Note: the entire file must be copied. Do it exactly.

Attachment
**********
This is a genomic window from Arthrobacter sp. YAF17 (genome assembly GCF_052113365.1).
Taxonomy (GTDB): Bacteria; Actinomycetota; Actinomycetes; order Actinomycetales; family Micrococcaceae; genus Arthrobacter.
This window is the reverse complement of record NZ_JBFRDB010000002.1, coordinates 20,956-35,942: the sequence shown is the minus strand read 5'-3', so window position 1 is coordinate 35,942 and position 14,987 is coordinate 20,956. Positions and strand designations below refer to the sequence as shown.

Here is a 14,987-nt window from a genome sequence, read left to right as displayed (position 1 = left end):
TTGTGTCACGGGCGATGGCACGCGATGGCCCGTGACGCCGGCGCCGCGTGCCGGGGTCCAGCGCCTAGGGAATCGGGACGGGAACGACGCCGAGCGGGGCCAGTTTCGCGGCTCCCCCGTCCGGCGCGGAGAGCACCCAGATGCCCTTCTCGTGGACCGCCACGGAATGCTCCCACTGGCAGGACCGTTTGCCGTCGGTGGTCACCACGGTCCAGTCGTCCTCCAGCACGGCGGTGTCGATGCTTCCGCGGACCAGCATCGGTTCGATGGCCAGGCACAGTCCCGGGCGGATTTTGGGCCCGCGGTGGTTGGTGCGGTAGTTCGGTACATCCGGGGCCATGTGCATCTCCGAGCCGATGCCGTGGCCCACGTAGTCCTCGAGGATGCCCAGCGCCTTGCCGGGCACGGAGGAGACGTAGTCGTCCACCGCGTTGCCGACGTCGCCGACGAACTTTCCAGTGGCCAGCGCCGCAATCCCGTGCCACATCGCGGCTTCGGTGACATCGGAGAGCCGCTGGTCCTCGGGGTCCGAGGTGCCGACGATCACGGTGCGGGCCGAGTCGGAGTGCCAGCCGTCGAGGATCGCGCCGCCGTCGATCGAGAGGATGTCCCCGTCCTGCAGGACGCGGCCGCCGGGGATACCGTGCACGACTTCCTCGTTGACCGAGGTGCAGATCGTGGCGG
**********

This is a genomic window from Arthrobacter sp. YAF17 (genome assembly GCF_052113365.1).
Taxonomy (GTDB): Bacteria; Actinomycetota; Actinomycetes; order Actinomycetales; family Micrococcaceae; genus Arthrobacter.
This window is the reverse complement of record NZ_JBFRDB010000002.1, coordinates 20,956-35,942: the sequence shown is the minus strand read 5'-3', so window position 1 is coordinate 35,942 and position 14,987 is coordinate 20,956. Positions and strand designations below refer to the sequence as shown.

Here is a 14,987-nt window from a genome sequence, read left to right as displayed (position 1 = left end):
TTGTGTCACGGGCGATGGCACGCGATGGCCCGTGACGCCGGCGCCGCGTGCCGGGGTCCAGCGCCTAGGGAATCGGGACGGGAACGACGCCGAGCGGGGCCAGTTTCGCGGCTCCCCCGTCCGGCGCGGAGAGCACCCAGATGCCCTTCTCGTGGACCGCCACGGAATGCTCCCACTGGCAGGACCGTTTGCCGTCGGTGGTCACCACGGTCCAGTCGTCCTCCAGCACGGCGGTGTCGATGCTTCCGCGGACCAGCATCGGTTCGATGGCCAGGCACAGTCCCGGGCGGATTTTGGGCCCGCGGTGGTTGGTGCGGTAGTTCGGTACATCCGGGGCCATGTGCATCTCCGAGCCGATGCCGTGGCCCACGTAGTCCTCGAGGATGCCCAGCGCCTTGCCGGGCACGGAGGAGACGTAGTCGTCCACCGCGTTGCCGACGTCGCCGACGAACTTTCCAGTGGCCAGCGCCGCAATCCCGTGCCACATCGCGGCTTCGGTGACATCGGAGAGCCGCTGGTCCTCGGGGTCCGAGGTGCCGACGATCACGGTGCGGGCCGAGTCGGAGTGCCAGCCGTCGAGGATCGCGCCGCCGTCGATCGAGAGGATGTCCCCGTCCTGCAGGACGCGGCCGCCGGGGATACCGTGCACGACTTCCTCGTTGACCGAGGTGCAGATCGTGGCGG